6

I have an employee table with a name and a salary.

I want to print these 2 columns with only 2 records in them, the name of my highest and lowest payed employee.

It should look something like this:

Name      Salary  
------------------
James       800  
Samanth    3000

The following code is NOT what I want, I want the min and the max in 2 columns with 2 names representing each value

SELECT 
    name, MIN(salary), MAX(salary)
FROM
    employee
2
  • what if more than 1 person have max/min salary
    – sumit
    Feb 19, 2019 at 23:19
  • good question, i will look in to it but right now this issue has priority
    – Tsunami
    Feb 19, 2019 at 23:33

7 Answers 7

7

I Finally figured out a simple code for what i wanted.

select emp_name, salary
from employees
where salary = (select max(salary) from employees)
union all
select emp_name, salary
from employees
where salary = (select min(salary) from employees);

I didn't know about Union. Thank you all for your contribution

2

You can do this by using a subquery:

SELECT first_name, salary FROM employees
WHERE salary IN ((SELECT MAX (salary) FROM employees), (SELECT MIN (salary) FROM employees))
1

The best method depends on the database, but the following uses standard SQL:

select max(case when seqnum_asc = 1 then salary end) as min_salary,
       max(case when seqnum_asc = 1 then name end) as min_salary_name,
       max(case when seqnum_desc = 1 then salary end) as max_salary,
       max(case when seqnum_desc = 1 then name end) as max_salary_name      
from (select e.*,
             row_number() over (order by salary asc) as seqnum_asc,
             row_number() over (order by salary desc) as seqnum_desc
      from employee e
     ) e;
1
  • Could you possibly give a sample of what your code would output?
    – Tsunami
    Feb 21, 2019 at 23:00
0

There are many ways you can do this. This is just one of it. Also it may give more than 2 records if they have same min/max salary

declare @min int, @max int select @min=min(Salary),@max=max(Salary) from YourTable

SELECT Name, Salary from YourTable where Salary=@min OR Salary=@max

0

This way I used. You can do like this

DECLARE @minsalary varchar(60)
set @minsalary = (select top 1 concat(Name, ' ', salary) from employee where salary= (select min(salary) from employee) 
)

DECLARE @maxsalary varchar(60)
set @maxsalary = (select top 1 concat(Name, ' ', salary) from employee where salary= (select max(salary) from employee) 
)

select concat(@maxsalary, ' ', @minsalary)
0

You can do the following if you are using mysql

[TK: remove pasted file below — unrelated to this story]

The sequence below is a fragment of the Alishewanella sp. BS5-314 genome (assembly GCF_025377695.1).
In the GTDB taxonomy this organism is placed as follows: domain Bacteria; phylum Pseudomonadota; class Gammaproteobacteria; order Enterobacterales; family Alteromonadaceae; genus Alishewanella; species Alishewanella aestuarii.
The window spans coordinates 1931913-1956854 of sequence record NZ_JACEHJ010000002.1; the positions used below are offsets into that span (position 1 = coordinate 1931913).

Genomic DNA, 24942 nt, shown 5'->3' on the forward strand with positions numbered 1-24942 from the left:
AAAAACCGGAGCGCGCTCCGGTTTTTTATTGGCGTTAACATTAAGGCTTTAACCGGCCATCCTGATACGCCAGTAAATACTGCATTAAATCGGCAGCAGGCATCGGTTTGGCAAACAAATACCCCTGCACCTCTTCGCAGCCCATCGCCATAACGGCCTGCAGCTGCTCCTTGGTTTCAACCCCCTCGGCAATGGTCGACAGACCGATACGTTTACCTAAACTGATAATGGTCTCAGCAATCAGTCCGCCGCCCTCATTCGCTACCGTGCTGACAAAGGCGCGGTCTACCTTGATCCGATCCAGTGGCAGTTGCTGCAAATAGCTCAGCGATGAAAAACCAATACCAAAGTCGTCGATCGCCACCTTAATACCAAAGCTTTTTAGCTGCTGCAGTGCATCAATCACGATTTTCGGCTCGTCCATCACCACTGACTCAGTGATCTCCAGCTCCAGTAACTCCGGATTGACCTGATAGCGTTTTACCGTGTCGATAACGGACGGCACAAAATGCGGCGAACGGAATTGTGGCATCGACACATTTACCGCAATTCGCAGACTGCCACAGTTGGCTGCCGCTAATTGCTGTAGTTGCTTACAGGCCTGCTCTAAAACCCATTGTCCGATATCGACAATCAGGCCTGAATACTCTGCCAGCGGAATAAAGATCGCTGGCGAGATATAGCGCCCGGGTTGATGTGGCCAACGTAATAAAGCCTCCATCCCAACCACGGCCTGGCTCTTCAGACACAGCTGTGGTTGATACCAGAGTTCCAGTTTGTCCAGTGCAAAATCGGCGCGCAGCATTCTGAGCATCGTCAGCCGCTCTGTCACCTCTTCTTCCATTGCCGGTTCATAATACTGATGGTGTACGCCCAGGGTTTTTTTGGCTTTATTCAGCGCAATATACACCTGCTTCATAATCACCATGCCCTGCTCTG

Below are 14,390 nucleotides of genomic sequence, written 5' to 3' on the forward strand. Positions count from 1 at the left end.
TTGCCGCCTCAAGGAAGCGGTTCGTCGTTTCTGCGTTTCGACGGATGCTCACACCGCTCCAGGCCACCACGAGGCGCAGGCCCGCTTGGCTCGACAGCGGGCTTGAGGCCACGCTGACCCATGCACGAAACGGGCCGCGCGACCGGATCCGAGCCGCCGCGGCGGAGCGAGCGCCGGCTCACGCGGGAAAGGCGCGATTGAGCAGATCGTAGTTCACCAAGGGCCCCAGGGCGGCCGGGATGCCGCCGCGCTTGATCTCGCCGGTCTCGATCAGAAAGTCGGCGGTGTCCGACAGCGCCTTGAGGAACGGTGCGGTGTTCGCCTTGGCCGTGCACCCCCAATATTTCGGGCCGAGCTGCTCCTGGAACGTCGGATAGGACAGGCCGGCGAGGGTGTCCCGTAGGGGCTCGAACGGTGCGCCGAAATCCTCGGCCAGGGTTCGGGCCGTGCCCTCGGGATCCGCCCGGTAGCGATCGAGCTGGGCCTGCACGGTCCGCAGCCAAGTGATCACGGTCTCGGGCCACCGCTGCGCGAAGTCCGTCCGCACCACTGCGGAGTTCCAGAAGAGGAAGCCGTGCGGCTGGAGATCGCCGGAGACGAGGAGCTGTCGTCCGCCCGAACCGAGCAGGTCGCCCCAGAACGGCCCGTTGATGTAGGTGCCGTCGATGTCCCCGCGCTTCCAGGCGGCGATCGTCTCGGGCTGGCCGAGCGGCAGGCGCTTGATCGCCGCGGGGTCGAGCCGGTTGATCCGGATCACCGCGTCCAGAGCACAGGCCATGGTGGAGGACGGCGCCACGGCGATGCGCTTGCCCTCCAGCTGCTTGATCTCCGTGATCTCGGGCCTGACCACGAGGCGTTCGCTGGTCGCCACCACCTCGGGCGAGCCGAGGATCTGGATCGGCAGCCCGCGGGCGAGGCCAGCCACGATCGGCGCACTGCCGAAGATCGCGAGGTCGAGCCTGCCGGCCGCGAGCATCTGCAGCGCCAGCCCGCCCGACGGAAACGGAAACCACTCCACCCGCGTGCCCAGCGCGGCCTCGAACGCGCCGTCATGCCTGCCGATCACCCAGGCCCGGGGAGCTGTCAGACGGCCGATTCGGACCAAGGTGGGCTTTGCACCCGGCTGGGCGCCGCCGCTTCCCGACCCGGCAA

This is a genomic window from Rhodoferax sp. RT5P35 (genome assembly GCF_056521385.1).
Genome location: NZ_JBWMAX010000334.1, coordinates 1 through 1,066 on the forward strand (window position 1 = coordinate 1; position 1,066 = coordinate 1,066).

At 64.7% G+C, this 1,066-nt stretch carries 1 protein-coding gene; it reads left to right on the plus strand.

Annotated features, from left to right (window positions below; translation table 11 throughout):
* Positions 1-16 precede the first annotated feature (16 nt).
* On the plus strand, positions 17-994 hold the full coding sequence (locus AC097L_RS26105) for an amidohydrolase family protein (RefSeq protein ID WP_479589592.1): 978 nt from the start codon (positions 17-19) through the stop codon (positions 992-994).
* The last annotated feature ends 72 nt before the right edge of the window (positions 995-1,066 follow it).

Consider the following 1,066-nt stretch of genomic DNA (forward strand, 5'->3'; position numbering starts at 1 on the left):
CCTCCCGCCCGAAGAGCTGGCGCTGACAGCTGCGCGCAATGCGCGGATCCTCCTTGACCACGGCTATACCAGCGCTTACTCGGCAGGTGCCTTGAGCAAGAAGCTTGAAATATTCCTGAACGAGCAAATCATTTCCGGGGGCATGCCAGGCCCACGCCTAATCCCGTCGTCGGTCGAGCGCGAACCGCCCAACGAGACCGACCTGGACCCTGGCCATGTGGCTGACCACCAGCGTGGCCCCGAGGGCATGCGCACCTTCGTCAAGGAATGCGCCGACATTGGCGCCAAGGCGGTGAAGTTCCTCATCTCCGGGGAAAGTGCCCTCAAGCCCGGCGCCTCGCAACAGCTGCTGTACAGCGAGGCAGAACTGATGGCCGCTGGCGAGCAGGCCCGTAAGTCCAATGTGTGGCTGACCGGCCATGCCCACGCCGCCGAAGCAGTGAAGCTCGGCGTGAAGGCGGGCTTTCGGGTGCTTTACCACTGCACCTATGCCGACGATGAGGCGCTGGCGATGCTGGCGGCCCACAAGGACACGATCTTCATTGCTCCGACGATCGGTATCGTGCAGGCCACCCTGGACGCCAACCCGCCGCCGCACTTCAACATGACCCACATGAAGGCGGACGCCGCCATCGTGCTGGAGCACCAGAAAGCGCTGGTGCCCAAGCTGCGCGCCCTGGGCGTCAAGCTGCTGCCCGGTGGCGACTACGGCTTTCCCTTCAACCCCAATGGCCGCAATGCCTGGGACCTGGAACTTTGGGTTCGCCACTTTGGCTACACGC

1. Group concat all users by salary 1st
  2. List of users with minimum salary using 'order by limit 1'
  3. Do same as step 2 for maximum salary
  4. UNION them

This is will solve the issue even if more than 1 person have max/min salary

SELECT * 
FROM   ( 
                SELECT   group_concat(NAME) AS names , 
                         salary , 
                         'minimum' AS remarks 
                FROM     employee 
                GROUP BY salary 
                ORDER BY salary limit 1)tmp 
UNION ALL 
SELECT * 
FROM   ( 
                SELECT   group_concat(NAME) AS names , 
                         salary , 
                         'maximum' AS remarks 
                FROM     employee 
                GROUP BY salary 
                ORDER BY salary DESC limit 1
    )tmp1

Sample output

names       salary  remarks
tom,jolly   10      minimum
sally     10001   maximum
0

you can try this. example output.

name      MAX(salary)   MIN(salary)
George    9200          9200
James     5000           100
Kanye     3200          3200
Nicole    4500          4500
Samanth   3000          2300
Umut      1500           250
Vladimir  2300           330

example table values

id  name      salary
 1  James        800
 2  Samanth     3000
 3  Umut        1500
 4  Umut         250
 5  Nicole      4500
 6  George      9200
 7  Kanye       3200
 8  Vladimir    2300
 9  Vladimir    1000
10  Vladimir     330
11  James       5000
12  James        100
13  Samanth     2300

SELECT name, MAX(salary), MIN(salary) FROM employee GROUP BY name;

1
  • thanks but this is exactly what i do not want, i don't want to have 3 columns but 2 columns
    – Tsunami
    Feb 20, 2019 at 0:40

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